Toronto's Official Plan from the Perspective of Community Gardening and Urban Agriculture
Gerda R. Wekerle
Faculty of Environmental Studies, York University
Copyright 2002 Gerda R. Wekerle
Gerda R. Wekerle, MCIP RPP, is a Professor in the Faculty of Environmental Studies, York University who has been actively involved in the community gardening and urban agriculture movement in Toronto over the past decade.
Presentation to the Regional Agriculture Subcommittee,
Toronto Food Policy Council
June 19, 2002
(It appeared in the Ontario Planning Journal, July/August 2002 vol. 17, Number 4.)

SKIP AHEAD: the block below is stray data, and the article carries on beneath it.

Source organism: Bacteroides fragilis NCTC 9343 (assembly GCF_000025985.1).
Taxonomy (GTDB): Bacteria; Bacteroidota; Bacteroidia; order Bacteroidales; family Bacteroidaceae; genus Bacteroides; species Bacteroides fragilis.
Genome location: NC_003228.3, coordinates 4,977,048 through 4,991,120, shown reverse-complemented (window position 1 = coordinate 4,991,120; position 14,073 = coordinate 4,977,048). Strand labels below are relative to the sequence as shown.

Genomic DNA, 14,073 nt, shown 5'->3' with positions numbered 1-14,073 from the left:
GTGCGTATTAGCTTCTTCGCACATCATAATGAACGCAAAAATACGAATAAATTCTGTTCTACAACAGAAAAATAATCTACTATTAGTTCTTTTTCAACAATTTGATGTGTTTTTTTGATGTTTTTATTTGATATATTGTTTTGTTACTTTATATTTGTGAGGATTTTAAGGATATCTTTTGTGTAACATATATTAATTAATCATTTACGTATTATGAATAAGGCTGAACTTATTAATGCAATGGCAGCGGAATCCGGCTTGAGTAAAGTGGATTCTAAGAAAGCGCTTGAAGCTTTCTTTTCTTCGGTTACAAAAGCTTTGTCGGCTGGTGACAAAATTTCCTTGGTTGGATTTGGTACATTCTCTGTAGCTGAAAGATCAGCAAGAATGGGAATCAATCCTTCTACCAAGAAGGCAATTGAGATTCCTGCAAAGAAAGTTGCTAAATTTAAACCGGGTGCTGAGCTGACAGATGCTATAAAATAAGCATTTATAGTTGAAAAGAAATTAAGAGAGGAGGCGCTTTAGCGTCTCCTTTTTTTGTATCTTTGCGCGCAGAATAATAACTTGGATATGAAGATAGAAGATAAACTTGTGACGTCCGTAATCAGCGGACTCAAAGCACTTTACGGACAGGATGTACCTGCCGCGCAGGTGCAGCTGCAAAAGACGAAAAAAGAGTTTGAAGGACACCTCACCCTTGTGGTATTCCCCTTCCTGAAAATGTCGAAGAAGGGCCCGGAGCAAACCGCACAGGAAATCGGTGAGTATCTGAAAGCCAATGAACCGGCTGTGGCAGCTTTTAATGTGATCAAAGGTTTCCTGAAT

'Urban agriculture' is often viewed as an oxymoron. The city displaces agricultural land; it doesn't create it. Or so conventional wisdom would suggest. Yet, in cities around the world, urban agriculture and a city's role in supporting it, has gained new prominence. Over the past ten years, the number of community garden sites has grown to more than 100 in Toronto; pilot projects in commercial agriculture include a rooftop herb and vegetable garden at FoodShare's offices in a downtown warehouse district and a newly created commercial urban farm on the site of the Queen Street Mental Health Centre. In February 2001, the City of Toronto was the first Canadian municipality to develop a comprehensive, multi-sectoral food security plan which identified the municipality's roles in the local food economy and Toronto city council approved a Toronto Food Charter. With this history of community and municipal support, I looked forward to finding policies in the city's Official Plan that acknowledged and supported the role of urban agriculture in contributing to the attractiveness of urban neighborhoods, alternative uses for brownfields, open space and natural infrastructure. To my disappointment, references to urban agriculture as a landuse, community service, or natural feature, were totally missing from the Plan.